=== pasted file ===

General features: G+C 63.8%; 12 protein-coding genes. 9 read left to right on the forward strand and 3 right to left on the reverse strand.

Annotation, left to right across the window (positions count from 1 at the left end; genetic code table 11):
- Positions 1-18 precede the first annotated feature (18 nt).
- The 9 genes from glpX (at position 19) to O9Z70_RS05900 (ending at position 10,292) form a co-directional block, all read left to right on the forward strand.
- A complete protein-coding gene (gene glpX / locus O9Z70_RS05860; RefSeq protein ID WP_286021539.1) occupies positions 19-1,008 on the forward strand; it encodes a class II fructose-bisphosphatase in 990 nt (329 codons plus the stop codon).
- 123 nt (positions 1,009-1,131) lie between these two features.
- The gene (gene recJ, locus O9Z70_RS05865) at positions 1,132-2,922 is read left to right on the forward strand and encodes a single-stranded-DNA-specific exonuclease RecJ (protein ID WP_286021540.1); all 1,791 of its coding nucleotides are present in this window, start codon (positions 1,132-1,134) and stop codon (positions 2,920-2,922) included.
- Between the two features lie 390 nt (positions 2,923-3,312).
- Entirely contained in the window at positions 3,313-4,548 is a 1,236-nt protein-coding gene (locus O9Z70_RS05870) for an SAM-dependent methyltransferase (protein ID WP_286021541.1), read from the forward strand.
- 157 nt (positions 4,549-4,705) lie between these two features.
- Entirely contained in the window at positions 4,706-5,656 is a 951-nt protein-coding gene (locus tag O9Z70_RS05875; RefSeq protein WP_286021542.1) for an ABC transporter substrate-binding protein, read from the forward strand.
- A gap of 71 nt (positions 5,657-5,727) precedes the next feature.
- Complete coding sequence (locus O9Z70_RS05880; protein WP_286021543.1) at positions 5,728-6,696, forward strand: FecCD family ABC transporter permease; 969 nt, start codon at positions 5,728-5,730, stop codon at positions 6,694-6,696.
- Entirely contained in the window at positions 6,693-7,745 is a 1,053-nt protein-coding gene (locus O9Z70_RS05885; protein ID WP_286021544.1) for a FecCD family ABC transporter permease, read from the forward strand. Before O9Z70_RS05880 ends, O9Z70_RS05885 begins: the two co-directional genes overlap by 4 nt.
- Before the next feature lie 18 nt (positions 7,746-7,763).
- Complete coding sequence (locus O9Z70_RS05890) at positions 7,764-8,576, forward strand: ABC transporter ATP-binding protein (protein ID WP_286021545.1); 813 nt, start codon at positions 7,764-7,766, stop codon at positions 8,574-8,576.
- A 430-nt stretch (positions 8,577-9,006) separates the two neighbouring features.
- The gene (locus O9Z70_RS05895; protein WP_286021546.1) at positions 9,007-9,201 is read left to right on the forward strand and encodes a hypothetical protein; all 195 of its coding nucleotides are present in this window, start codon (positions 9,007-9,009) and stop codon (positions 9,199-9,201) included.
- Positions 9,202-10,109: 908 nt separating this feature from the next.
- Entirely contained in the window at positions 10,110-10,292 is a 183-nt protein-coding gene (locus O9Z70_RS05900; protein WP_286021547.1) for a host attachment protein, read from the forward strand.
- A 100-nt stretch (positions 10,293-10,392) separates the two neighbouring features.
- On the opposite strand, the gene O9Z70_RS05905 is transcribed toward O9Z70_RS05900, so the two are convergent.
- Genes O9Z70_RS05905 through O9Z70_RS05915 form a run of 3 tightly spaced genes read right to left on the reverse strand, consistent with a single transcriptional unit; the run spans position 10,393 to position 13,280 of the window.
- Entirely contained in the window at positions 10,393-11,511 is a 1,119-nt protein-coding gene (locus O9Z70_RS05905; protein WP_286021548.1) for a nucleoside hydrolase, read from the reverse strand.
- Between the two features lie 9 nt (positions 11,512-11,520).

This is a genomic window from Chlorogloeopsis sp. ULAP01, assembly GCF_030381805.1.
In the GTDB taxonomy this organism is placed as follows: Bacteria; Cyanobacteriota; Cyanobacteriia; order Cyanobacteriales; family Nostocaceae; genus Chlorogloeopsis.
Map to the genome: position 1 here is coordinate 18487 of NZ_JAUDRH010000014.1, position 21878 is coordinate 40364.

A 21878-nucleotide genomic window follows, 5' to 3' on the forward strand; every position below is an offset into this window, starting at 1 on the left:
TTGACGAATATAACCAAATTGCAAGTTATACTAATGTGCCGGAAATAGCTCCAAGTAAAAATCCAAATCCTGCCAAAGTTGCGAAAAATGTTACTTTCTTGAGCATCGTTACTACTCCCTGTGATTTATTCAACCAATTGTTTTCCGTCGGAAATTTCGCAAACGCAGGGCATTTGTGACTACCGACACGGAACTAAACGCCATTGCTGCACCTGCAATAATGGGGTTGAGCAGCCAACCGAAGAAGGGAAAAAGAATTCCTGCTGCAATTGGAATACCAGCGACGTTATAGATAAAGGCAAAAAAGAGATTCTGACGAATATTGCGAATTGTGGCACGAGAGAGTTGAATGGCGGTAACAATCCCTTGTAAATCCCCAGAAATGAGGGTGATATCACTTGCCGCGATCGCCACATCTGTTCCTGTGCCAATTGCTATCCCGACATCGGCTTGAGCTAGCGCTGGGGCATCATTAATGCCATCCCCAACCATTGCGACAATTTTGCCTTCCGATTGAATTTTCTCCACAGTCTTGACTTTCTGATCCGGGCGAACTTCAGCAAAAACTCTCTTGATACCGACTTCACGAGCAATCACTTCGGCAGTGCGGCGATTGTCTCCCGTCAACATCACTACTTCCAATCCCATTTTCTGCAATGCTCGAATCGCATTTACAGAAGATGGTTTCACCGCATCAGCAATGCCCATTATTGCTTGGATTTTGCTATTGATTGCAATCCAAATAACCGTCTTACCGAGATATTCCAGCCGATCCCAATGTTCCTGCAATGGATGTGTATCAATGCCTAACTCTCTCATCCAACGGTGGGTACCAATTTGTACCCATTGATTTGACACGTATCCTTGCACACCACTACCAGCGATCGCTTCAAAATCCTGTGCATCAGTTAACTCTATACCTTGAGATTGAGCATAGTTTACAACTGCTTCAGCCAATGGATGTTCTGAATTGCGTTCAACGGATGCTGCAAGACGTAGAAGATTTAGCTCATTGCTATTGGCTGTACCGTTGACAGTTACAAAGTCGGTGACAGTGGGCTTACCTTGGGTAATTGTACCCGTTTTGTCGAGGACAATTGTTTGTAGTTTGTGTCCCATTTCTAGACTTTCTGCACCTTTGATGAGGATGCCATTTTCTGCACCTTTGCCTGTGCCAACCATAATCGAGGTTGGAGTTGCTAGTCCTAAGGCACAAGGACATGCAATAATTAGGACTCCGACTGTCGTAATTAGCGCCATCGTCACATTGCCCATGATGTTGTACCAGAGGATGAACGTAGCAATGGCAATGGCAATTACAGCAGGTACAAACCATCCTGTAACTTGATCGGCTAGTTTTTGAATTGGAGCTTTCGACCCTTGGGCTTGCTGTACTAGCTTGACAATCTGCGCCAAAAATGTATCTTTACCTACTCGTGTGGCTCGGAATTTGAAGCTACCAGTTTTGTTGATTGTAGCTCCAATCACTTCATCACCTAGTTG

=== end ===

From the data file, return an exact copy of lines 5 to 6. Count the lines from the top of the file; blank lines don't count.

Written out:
- A complete protein-coding gene (gene glpX / locus O9Z70_RS05860; RefSeq protein ID WP_286021539.1) occupies positions 19-1,008 on the forward strand; it encodes a class II fructose-bisphosphatase in 990 nt (329 codons plus the stop codon).
- 123 nt (positions 1,009-1,131) lie between these two features.